Stock markets jump wildly amid investor confusion
The Dow Jones industrial average dropped as much as 200 points in early trading before jumping sharply into positive territory after a news report suggested that the European Central Bank may take steps to help shore up the debt crisis in Italy and Spain.
The Dow was recently trading up 122.65 points, or 1.1%, at 11,506.33, just a day after the blue-chip average lost a staggering 512 points.
Before the markets opened, the U.S. government announced that the economy had added a better than expected 117,000 jobs in July, enough to bring the unemployment rate down one tick to 9.1%. That gave brief encouragement to traders as the markets opened with the Dow rising nearly 150 points, but pessimism soon set in, dragging the markets down, before the more recent rebound.
Overnight, stock markets in Asia followed U.S. markets down close to 4%.
The markets reflect the wide disagreement among investors about the meaning of the decline in stock indexes over the last two weeks.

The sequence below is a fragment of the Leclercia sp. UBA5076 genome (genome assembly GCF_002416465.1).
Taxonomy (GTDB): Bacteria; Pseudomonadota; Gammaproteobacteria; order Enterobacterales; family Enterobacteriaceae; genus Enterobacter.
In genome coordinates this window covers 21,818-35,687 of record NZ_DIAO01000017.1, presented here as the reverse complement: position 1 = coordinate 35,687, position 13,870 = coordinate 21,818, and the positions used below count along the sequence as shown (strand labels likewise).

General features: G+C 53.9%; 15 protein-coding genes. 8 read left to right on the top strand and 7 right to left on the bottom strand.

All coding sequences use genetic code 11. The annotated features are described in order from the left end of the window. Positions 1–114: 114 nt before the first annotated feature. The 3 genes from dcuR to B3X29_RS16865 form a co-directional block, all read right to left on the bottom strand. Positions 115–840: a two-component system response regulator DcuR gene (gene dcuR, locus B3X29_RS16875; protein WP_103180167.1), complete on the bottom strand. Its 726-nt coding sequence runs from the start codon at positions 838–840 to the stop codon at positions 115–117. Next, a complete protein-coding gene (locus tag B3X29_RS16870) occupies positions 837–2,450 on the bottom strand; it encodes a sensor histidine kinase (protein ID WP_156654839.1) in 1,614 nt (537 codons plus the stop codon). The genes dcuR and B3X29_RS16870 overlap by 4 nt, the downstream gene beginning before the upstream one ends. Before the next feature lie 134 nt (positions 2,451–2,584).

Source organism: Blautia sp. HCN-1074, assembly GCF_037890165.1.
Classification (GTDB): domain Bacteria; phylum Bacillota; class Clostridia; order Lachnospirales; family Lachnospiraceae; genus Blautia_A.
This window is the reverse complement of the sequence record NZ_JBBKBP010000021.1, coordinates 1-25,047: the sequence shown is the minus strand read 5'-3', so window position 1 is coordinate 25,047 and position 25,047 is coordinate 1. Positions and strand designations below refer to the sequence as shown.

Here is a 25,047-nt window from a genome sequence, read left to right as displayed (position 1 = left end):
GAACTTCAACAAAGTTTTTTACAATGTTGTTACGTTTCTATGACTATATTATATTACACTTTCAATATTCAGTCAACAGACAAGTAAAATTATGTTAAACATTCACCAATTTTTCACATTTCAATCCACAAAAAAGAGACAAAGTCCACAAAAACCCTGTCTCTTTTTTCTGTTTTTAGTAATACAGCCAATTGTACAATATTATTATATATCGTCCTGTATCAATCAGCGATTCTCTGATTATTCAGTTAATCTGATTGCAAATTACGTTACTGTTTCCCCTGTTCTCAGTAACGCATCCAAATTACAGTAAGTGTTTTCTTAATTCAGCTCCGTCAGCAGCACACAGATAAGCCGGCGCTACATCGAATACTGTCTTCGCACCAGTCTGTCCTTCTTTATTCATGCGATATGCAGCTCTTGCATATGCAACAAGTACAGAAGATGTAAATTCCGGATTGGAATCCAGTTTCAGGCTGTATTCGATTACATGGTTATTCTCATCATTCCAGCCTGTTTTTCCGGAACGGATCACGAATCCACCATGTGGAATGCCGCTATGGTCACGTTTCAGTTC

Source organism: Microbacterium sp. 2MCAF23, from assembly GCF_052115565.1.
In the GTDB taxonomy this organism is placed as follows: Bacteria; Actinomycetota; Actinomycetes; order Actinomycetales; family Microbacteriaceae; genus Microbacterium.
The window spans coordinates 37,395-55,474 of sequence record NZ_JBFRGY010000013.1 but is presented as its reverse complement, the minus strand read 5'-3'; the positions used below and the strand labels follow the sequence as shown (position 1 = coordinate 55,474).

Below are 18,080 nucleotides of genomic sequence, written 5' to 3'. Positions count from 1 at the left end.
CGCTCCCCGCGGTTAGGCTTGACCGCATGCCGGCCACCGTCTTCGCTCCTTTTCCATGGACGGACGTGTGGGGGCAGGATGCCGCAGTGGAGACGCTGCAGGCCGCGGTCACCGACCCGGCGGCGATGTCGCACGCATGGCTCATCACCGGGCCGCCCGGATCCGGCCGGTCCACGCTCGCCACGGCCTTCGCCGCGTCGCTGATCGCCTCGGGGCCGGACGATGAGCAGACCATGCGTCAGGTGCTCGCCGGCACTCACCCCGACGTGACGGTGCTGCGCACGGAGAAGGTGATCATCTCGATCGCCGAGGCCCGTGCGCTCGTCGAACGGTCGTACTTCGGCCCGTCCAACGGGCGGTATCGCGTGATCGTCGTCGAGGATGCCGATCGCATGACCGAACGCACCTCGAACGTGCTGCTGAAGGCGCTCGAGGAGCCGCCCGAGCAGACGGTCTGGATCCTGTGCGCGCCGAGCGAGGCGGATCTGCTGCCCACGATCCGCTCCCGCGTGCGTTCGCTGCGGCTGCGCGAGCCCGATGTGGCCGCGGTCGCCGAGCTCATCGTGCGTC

A growing number of economists have said the United States could be headed back into recession, pointing to the recent drop in consumer spending and the continuing drag of debt on the U.S. and European economies.
The yield on the U.S. Treasury bond was up slightly Friday morning as fears returned that the Standard & Poor's rating agency may drop the U.S. down from its triple-A rating.
Another camp has said the downturn is likely to be temporary, encouraging ordinary investors to hold onto stocks. The speculation about the European Central Bank's plans to help Italy and Spain gave hope that the markets there may recover.
-- Nathaniel Popper
Photo: Justin Lane/ EPA